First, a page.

Xandr Accused of EU Privacy Breaches; DOJ Publishes Witness List for Google Antitrust Trial; Microsoft and Apple Leave OpenAI Board Observer Roles 

On today’s news digest: Xandr Accused of EU Privacy Breaches; DOJ Publishes Witness List for Google Antitrust Trial; Microsoft and Apple Leave OpenAI Board Observer Roles 

Xandr, the Microsoft-owned ad tech business, has been accused of EU privacy breaches in a complaint backed by European privacy advocacy group noyb. The non-profit group is supporting a claim from an unnamed individual in Italy, alongside Italy’s data protection authority. Filed under the EU’s GDPR, the complaint accuses Xandr of inadequate transparency and breaches of data access rights for people in the region whose information is processed for targeted advertising. The complaint requests the data authority to investigate the claim. If Xandr is found in breach of the regulation, Microsoft could be made to pay fines of up to 4% of its global annual turnover. 

More in the legal landscape: the Department of Justice has published the witness list for its upcoming antitrust trial against Google which accuses the tech titan of monopolising the digital advertising market. From the 68 names announced, some will testify live during the trial on 9th September, while others will submit testimonies via deposition. Google wriggled out of having a jury trial – which the DOJ had wanted – thanks to a $2.3m (£1.79m) cheque made out to the government last month. Essentially, the payment covered possible damages allegedly suffered by US government agencies which had been overcharged by Google for ad buys. The witness list is extensive, including many former and current Google employees, members of SSPs and DSPs, publishers, platforms, agency buyers and advertisers, in addition to academics, researchers and analysts.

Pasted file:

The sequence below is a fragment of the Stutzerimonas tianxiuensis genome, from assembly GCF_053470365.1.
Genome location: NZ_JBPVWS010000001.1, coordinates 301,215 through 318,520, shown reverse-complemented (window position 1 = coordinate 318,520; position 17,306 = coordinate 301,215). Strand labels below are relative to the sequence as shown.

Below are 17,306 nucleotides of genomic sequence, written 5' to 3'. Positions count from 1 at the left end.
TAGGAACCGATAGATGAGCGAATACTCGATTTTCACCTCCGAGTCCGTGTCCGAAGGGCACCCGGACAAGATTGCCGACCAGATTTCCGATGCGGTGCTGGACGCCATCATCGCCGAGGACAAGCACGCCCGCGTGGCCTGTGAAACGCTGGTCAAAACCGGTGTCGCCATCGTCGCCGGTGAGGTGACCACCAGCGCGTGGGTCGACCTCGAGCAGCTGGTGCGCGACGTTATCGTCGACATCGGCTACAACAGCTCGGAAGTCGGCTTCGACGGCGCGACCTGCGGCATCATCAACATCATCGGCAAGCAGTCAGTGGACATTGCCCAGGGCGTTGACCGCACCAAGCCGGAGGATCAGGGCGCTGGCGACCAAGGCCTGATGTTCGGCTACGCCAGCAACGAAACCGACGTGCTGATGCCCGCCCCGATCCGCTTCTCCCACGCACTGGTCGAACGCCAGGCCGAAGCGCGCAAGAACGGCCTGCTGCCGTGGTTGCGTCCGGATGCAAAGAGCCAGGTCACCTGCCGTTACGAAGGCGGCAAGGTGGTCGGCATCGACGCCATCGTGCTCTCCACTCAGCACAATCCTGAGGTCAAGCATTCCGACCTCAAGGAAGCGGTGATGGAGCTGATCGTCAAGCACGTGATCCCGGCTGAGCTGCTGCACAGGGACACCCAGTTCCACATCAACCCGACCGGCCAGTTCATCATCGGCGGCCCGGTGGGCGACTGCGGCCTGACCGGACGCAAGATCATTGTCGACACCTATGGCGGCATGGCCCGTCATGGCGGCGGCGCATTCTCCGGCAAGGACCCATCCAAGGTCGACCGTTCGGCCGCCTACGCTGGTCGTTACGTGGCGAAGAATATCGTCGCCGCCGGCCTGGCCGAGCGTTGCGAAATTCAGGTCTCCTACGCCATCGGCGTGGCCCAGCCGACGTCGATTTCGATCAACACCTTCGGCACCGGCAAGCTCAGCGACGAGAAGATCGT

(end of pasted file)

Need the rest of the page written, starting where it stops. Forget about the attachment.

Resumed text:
Looking at the latest in the world of AI, Microsoft and Apple have given up their positions as OpenAI board observers. Microsoft has decided to give up its seat, while Apple – which was due to take up the position – has decided against it. Instead, OpenAI intends to hold regular meetings with partners (including Microsoft and Apple) and investors as part of a new approach to informing and engaging key strategic partners. This follows growing scrutiny from global regulators concerning big tech’s colossal investments in AI companies. Concerns have been raised in the UK, EU, and US. 

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